Words of wisdom from three women in nonprofits
Every day, I work with incredible women. I feel fortunate because it hasn’t always been this way. I’ve been the only woman in meetings before, and I’ve definitely felt like the odd woman out. When I started working with Google for Nonprofits, I was excited to discover a community of women who deserve as much attention as the nonprofits they power. For International Women’s Day coming up on March 8, I asked three of them to share their stories, inspiration and advice.
Kimberlin Bolton, Executive Director, re:imagine/ATL
On inspiring others
The best way to inspire others is by being the example. People—especially women—need to see that you did it even though you were afraid, vulnerable, imperfect and constantly learning. I try to live and speak as authentically as possible so that my staff, students, and the greater community can say, “If she can do it, then I can definitely do it!”
On gender equality in nonprofits
While it appears that there is still a lack of women leadership at larger organizations, I think the bigger concern is the lack of support for young, emerging leaders of color. How can we build systems that foster an inclusive ecosystem for emerging women in the nonprofit sector?
On setting boundaries
This is “heart work” and if you’re not careful, you can overdraft your mental and emotional bank accounts. There is so much burnout in this industry and it’s because women are natural nurturers. We constantly feel the need to save everyone. I quickly had to learn the importance of boundaries in order to be more effective.
Rochelle Byrne, Executive Director, A Greener Future
On taking chances
When I first started out, I gathered my courage and reached out to someone I thought might have answers I was seeking. I didn’t expect to get much more than a quick telephone chat. To my surprise a chat turned into tea, and then lunch, and now it’s one of the most valuable relationships I have. Taking chances is so important. I wouldn’t be where I am now if I didn’t do things that scare me.
On reaching goals
I enjoy setting a goal and trying to figure out all the steps it will take to work backward to where I am now. When I look back to where A Greener Future started it’s unbelievable to me how far it’s come and I know it’s simply from achieving one small goal at a time.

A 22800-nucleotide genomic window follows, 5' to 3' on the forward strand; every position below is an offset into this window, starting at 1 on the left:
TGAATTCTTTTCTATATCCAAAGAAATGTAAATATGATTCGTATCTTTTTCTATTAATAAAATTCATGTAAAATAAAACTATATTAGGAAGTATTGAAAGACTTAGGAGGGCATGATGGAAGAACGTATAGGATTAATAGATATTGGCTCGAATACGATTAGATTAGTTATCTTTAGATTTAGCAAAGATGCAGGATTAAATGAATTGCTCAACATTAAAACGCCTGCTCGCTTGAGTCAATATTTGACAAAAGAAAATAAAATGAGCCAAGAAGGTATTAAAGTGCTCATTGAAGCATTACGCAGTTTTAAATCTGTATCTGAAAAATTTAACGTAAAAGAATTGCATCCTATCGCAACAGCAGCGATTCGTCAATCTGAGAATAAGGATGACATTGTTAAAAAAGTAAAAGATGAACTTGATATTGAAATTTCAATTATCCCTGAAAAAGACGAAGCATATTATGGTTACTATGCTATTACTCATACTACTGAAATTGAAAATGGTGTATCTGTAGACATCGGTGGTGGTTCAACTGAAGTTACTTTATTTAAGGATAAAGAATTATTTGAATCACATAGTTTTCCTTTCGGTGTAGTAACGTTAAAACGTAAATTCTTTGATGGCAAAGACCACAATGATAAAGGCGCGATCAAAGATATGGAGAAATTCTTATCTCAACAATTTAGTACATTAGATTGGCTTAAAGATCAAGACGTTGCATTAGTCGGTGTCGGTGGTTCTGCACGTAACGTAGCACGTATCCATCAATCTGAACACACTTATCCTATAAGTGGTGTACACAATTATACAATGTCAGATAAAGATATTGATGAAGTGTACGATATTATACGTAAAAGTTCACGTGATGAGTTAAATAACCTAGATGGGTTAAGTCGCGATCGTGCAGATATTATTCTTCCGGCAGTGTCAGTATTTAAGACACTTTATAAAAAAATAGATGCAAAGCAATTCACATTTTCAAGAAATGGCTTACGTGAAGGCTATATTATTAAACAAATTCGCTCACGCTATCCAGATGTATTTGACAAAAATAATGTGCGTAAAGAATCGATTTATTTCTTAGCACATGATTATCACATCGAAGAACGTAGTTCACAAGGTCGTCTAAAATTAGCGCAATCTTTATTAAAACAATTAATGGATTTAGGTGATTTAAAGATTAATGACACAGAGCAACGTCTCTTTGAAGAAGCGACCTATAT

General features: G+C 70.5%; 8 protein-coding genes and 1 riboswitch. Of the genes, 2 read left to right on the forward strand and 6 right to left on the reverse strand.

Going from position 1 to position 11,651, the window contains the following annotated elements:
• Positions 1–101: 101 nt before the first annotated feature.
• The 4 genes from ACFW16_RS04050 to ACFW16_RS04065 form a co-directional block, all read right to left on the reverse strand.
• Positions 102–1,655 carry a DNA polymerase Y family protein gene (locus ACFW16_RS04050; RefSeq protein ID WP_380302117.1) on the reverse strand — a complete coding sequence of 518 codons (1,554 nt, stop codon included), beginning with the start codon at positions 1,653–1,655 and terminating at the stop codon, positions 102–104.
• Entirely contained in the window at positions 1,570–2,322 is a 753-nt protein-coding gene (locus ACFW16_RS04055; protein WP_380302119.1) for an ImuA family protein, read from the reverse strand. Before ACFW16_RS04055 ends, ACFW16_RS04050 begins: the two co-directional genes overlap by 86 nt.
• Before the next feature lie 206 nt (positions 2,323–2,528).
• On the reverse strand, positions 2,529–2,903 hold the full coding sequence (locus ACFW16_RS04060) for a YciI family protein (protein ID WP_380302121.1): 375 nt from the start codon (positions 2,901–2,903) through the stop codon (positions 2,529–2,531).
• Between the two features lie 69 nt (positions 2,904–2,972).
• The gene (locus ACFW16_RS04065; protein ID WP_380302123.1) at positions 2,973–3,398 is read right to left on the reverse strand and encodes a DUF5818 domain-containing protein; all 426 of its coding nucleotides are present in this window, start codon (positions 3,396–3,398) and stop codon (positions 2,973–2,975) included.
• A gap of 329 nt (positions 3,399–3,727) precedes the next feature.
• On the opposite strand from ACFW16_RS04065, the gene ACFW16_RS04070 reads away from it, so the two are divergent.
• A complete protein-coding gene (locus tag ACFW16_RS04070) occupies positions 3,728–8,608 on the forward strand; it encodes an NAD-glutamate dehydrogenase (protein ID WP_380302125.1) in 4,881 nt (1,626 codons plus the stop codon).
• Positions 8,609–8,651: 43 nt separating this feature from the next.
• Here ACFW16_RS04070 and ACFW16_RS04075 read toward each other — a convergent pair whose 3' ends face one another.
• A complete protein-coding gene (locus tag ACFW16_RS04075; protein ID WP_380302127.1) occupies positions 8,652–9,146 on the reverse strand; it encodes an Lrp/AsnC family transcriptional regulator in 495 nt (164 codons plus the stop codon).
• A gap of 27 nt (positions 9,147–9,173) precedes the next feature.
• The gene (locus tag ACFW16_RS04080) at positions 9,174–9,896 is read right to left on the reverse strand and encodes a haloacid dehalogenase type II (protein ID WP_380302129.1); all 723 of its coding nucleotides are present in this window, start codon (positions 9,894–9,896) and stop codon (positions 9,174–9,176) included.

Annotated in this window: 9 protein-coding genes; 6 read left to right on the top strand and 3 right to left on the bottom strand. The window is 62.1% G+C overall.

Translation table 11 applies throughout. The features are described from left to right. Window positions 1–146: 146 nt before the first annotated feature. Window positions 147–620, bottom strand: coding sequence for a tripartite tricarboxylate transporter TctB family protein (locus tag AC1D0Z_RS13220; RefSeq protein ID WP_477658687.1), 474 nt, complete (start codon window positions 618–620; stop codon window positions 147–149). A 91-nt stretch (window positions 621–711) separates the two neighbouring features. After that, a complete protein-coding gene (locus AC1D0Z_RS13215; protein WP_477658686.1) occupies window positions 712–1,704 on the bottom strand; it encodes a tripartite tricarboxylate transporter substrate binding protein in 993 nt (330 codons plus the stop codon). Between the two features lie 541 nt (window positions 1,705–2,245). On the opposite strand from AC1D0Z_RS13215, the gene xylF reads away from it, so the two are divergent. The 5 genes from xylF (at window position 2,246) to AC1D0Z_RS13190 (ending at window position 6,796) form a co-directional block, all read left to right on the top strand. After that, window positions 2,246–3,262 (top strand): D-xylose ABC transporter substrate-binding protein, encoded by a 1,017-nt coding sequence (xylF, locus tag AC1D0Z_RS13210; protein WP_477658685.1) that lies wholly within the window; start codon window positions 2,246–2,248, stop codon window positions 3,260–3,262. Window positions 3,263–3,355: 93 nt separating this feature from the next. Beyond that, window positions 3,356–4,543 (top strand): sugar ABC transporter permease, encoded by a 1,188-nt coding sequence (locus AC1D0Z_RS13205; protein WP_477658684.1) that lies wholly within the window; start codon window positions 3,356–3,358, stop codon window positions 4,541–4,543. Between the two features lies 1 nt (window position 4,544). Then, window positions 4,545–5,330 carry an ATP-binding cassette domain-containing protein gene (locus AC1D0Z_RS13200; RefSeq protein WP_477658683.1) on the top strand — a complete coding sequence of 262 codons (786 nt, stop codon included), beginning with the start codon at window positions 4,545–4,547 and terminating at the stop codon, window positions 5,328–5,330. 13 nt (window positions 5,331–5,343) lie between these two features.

On connecting with others
Communicating in an effective and charismatic way will ensure more doors open. Be fearless when asking for what you really want. Have meaningful conversations and get to know people. Building relationships is the key to moving forward and making more connections.
Taking chances is so important. I wouldn’t be where I am now if I didn’t do things that scare me.
Dr. Annise Mabry, CEO, Dr. Annise Mabry Foundation
On career planning
My mentor once told me, “When you find what you love, you will do it for the impact not the income.” Working with homeless LGBTQ youth, sex trafficking survivors, and high school dropouts is what I love. They are my career plan.
On the power of saying no
Women have a tendency to always say, “Yes, I will,” and then they go insane trying to figure it out. I usually say “no” first. By saying “no,” it gives me time to really think—not “Can I do this?” but “Do I want to do this?” Do what you want to do not what you feel obligated to do.
On letting go
One skill I feel women have to develop to be successful in the nonprofit world is stop allowing passion to become possession. I see this a lot when women have had to fight to earn their place in an organization. They hold on to everything—from projects to committees. They end up crushing the very thing they loved the most. If you have a team, let go and let your team step up.For more inspiration, visit Google for Nonprofits’ success stories.
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